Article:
Biographies, biographers, and interesting people

Archive for November, 2014

Jean Fritz: An Unsuspecting Mentor

A great way to learn to write better is to read and study the work of authors who are doing it well. One of the best in writing biographies for children is Jean Fritz. My interest in her and her writing began with a book called Worlds of Childhood: The Art and Craft of Writing for Children. That book, edited by William Zinsser, began as a series of talks held at The New York Public Library in 1989. The book was published a year later, and it is no surprise that it is still in print. With chapters by well-loved writers including Maurice Sendak, Jack Prelutsky, Rosemary Wells, and Katherine Paterson, there’s a lot of good reading for anyone who writes for children.

I was most interested in Fritz’s chapter, “The Teller and the Tale.” I’ve read it many times over the last 24 years, whenever I need inspiration. When Zinsser’s book was published, Fritz was enjoying much success with the earliest of what have been called her question books. They have titles such as And Then What Happened, Paul Revere? and What’s the Big Idea, Ben Franklin? Those books, published in the 1970s, were a new type of biography. Until then, many biographies for children were fictionalized. It was okay to make up dialogue. Fritz never did. Every quote she uses is one that she has found through primary sources such as letters, journals, and newspapers and other writings of the time.

Earlier biographies were also sanitized showing only the good traits of a person, but Fritz has focused on showing both good and bad traits. Sometimes that’s not easy. Fritz said she struggled to understand how a man as “eccentric” and “rigid” as Stonewall Jackson became a national hero. She “got it” after she was able to see him through the eyes of a general who served with him.

Fritz found what the general had said about Stonewall Jackson because of thorough research. In addition to following the paper trail of a subject, she also reads what the subject’s friends thought about him or her, and she almost always visits the place or places where the subject lived. In doing her research, she looks for details that will make the reading fun for kids. In an interview for Scholastic where kids asked the questions, Fritz said that looking for funny, amazing nuggets of information was her favorite part of writing.

It explains what led to her book Can’t You Make Them Behave, King George? “I couldn’t get over that he was such an oddball kind of man,” she noted. “So many things were funny. For example, after he decided who to marry based on looking at pictures, he made her wedding dress himself. She didn’t know anything about it. At the wedding it kept slipping off her shoulders. When he was crowned that day, they were going to make a big deal and have all the lights light at the same time. But sparks went off and hit everyone and it was a big mess.” I can imagine Fritz’s pleasure in finding such great details and including them in her book.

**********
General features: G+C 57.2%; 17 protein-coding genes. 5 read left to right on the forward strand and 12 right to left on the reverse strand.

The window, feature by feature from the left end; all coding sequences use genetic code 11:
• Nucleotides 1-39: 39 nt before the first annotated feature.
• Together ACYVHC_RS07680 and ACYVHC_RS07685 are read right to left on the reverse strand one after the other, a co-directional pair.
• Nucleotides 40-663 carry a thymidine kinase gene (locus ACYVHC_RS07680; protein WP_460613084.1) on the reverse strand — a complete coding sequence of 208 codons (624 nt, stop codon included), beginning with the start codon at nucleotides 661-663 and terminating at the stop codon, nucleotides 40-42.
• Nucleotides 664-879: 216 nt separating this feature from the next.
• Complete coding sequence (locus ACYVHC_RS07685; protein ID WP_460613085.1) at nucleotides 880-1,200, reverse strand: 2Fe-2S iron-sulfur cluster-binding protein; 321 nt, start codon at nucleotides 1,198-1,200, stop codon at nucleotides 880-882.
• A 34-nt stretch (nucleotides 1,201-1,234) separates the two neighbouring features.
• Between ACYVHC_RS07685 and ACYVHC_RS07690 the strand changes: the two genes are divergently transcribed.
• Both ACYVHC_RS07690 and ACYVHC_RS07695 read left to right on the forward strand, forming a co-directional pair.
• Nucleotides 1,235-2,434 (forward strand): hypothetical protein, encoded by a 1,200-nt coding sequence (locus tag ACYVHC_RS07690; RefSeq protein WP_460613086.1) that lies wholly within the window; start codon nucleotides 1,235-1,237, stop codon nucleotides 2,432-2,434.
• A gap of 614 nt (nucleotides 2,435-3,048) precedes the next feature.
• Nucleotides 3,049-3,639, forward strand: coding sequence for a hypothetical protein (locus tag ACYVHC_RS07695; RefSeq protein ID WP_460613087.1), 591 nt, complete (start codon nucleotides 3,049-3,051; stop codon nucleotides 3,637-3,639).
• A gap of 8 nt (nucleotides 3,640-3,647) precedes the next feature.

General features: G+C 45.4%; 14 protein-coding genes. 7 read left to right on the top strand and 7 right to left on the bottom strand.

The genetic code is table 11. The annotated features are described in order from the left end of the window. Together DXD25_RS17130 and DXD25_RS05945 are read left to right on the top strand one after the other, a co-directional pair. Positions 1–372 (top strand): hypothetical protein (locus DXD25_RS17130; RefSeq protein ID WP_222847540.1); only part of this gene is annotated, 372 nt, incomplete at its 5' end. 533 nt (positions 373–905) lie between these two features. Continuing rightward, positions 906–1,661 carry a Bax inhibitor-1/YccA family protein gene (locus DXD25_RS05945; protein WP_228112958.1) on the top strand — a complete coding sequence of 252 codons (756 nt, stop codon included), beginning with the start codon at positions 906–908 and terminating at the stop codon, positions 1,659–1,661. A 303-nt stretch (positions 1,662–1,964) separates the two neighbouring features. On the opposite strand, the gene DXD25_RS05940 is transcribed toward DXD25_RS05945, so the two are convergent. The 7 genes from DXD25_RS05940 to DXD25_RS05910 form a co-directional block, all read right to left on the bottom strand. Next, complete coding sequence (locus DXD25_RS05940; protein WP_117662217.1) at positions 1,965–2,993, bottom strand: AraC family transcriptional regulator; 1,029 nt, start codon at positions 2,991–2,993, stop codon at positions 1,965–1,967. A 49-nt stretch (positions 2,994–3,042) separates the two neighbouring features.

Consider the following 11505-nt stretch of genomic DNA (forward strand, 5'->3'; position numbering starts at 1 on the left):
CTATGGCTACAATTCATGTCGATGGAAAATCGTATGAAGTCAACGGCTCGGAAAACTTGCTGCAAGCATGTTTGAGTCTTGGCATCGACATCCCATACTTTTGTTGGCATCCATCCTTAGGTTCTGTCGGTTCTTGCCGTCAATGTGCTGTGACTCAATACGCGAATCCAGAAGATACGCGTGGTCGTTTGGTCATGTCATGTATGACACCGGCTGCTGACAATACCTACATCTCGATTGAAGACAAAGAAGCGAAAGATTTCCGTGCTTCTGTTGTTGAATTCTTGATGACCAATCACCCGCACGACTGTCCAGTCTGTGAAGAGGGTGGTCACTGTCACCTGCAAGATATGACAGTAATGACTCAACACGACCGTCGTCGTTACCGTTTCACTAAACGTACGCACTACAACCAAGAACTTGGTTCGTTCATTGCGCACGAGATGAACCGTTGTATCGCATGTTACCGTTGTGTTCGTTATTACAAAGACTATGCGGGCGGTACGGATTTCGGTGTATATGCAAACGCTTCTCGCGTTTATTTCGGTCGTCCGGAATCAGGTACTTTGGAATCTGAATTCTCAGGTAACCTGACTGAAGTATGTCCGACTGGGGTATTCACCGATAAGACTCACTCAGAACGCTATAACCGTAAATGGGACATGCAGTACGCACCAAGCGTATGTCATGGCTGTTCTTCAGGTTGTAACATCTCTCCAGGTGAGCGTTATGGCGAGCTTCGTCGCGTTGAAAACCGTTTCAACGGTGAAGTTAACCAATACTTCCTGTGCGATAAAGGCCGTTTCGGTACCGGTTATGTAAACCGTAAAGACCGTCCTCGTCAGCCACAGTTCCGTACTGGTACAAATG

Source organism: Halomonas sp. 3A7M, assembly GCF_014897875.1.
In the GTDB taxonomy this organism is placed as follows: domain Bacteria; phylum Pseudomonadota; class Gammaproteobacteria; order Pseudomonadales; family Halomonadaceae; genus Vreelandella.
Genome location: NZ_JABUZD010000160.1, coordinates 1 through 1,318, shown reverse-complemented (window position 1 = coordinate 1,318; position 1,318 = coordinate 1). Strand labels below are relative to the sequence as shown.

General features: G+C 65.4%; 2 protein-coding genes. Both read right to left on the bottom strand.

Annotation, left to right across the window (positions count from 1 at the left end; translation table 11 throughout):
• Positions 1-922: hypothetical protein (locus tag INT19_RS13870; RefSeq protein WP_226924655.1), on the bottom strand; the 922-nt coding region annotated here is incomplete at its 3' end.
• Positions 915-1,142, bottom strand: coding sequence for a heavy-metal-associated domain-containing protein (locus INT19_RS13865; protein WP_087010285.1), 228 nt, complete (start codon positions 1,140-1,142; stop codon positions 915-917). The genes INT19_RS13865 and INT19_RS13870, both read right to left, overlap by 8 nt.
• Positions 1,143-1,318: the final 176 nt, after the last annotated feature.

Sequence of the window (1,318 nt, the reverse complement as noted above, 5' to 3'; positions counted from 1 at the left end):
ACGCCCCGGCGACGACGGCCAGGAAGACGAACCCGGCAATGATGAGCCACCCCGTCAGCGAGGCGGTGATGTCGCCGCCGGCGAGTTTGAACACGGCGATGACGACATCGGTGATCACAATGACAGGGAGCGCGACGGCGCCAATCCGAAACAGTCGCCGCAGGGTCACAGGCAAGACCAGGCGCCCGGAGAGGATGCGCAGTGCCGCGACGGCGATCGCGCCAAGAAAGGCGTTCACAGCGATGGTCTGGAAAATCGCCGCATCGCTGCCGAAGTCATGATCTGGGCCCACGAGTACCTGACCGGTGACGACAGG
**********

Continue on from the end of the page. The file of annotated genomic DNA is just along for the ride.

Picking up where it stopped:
Even before I discovered Fritz and her books, I knew the importance of writing a strong hook to grab the readers’ attention. It’s one of the first things writers learn. It’s also one of the hardest parts of writing, but Fritz does it well. My favorite opening lines come from her book Bully for You, Teddy Roosevelt – “What did Theodore Roosevelt want to do? Everything. And all at once if possible.” One sentence and a couple of fragments say so much about Roosevelt’s personality. I couldn’t wait to dig in and read more.

I’ve never met Fritz, but I’ve learned a lot about writing biographies from reading her books and her interviews. The hard part is applying what I’ve learned to my own writing. I expect that will take a lifetime of learning, but constantly striving to get better is what makes writing both fun and challenging. Jean Fritz has set the bar high.

Feast and Famine in the Writer’s World

I feel like I need a note from my editor to explain my long absence from blogging. But she has better things to do. So you’ll have to take my word for it when I say I’ve been busy writing.

Writing, as with other types of freelance work, often ends up being feast or famine. I send out resumes and writing samples, query magazines, and put together proposals to submit to publishers. Then it seems like almost overnight I go from wondering if I’ll ever work again to having too much to do.

Feasting is better, and the upside to my busyness the last couple of months is that I’ll have some good publishing news to report next year. I haven’t completely finished the projects I’ve been working on yet, but I’m at a place where I’m not rushed anymore and that feels good. It means I have time for other things such as reading and this blog. It also means I need to start developing other ideas if I want to avoid the famine.

So I’m using a method for getting work that has served me well for many years – “The Writers’ Rule of 12.” Basically, it means that I need to have 12 queries or manuscripts circulating at all times. With that many manuscripts “out there,” something is bound to sell. It’s a highly unscientific theory, but it has worked for me.

There are a lot of variations of the rule. Some people use different numbers. Others are okay with sending one manuscript or query to 12 different publishers. But for me, it’s 12 different projects. I think the reason it has helped me is that getting that many ideas “out there” means I’m working at my craft, and that’s what it takes in this business. I already have six projects “out there,” so for the next few weeks I’ll be working on another six and expecting good things to happen.

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